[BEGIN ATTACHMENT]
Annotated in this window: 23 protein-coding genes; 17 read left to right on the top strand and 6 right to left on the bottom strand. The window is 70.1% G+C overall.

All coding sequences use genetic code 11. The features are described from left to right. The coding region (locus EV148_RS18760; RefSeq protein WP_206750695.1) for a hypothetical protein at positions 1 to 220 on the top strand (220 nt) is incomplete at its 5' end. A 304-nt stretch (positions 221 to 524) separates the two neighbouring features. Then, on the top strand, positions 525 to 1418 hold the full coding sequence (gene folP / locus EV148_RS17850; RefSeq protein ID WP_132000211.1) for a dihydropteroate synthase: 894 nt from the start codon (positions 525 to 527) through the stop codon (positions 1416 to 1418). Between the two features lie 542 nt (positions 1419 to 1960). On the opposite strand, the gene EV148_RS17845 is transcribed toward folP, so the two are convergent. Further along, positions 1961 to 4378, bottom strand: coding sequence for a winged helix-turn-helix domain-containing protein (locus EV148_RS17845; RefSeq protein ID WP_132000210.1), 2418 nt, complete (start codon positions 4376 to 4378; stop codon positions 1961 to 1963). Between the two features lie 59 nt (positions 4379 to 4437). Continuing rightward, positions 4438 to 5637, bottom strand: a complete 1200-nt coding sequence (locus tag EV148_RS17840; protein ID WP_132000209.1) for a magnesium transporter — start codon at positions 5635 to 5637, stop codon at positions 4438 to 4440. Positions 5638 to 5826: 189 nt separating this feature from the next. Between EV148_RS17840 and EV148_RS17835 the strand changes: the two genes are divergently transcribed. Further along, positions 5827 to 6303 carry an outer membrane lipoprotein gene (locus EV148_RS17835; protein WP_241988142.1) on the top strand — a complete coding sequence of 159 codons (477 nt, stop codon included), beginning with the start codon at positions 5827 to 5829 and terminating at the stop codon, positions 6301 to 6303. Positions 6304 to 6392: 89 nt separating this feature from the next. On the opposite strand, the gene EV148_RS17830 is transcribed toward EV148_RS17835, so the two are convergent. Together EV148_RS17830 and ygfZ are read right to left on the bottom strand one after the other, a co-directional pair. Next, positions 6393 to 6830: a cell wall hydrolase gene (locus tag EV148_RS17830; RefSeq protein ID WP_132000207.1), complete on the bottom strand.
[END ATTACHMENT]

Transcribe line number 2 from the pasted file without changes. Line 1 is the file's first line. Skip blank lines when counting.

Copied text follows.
All coding sequences use genetic code 11. The features are described from left to right. The coding region (locus EV148_RS18760; RefSeq protein WP_206750695.1) for a hypothetical protein at positions 1 to 220 on the top strand (220 nt) is incomplete at its 5' end. A 304-nt stretch (positions 221 to 524) separates the two neighbouring features. Then, on the top strand, positions 525 to 1418 hold the full coding sequence (gene folP / locus EV148_RS17850; RefSeq protein ID WP_132000211.1) for a dihydropteroate synthase: 894 nt from the start codon (positions 525 to 527) through the stop codon (positions 1416 to 1418). Between the two features lie 542 nt (positions 1419 to 1960). On the opposite strand, the gene EV148_RS17845 is transcribed toward folP, so the two are convergent. Further along, positions 1961 to 4378, bottom strand: coding sequence for a winged helix-turn-helix domain-containing protein (locus EV148_RS17845; RefSeq protein ID WP_132000210.1), 2418 nt, complete (start codon positions 4376 to 4378; stop codon positions 1961 to 1963). Between the two features lie 59 nt (positions 4379 to 4437). Continuing rightward, positions 4438 to 5637, bottom strand: a complete 1200-nt coding sequence (locus tag EV148_RS17840; protein ID WP_132000209.1) for a magnesium transporter — start codon at positions 5635 to 5637, stop codon at positions 4438 to 4440. Positions 5638 to 5826: 189 nt separating this feature from the next. Between EV148_RS17840 and EV148_RS17835 the strand changes: the two genes are divergently transcribed. Further along, positions 5827 to 6303 carry an outer membrane lipoprotein gene (locus EV148_RS17835; protein WP_241988142.1) on the top strand — a complete coding sequence of 159 codons (477 nt, stop codon included), beginning with the start codon at positions 5827 to 5829 and terminating at the stop codon, positions 6301 to 6303. Positions 6304 to 6392: 89 nt separating this feature from the next. On the opposite strand, the gene EV148_RS17830 is transcribed toward EV148_RS17835, so the two are convergent. Together EV148_RS17830 and ygfZ are read right to left on the bottom strand one after the other, a co-directional pair. Next, positions 6393 to 6830: a cell wall hydrolase gene (locus tag EV148_RS17830; RefSeq protein ID WP_132000207.1), complete on the bottom strand.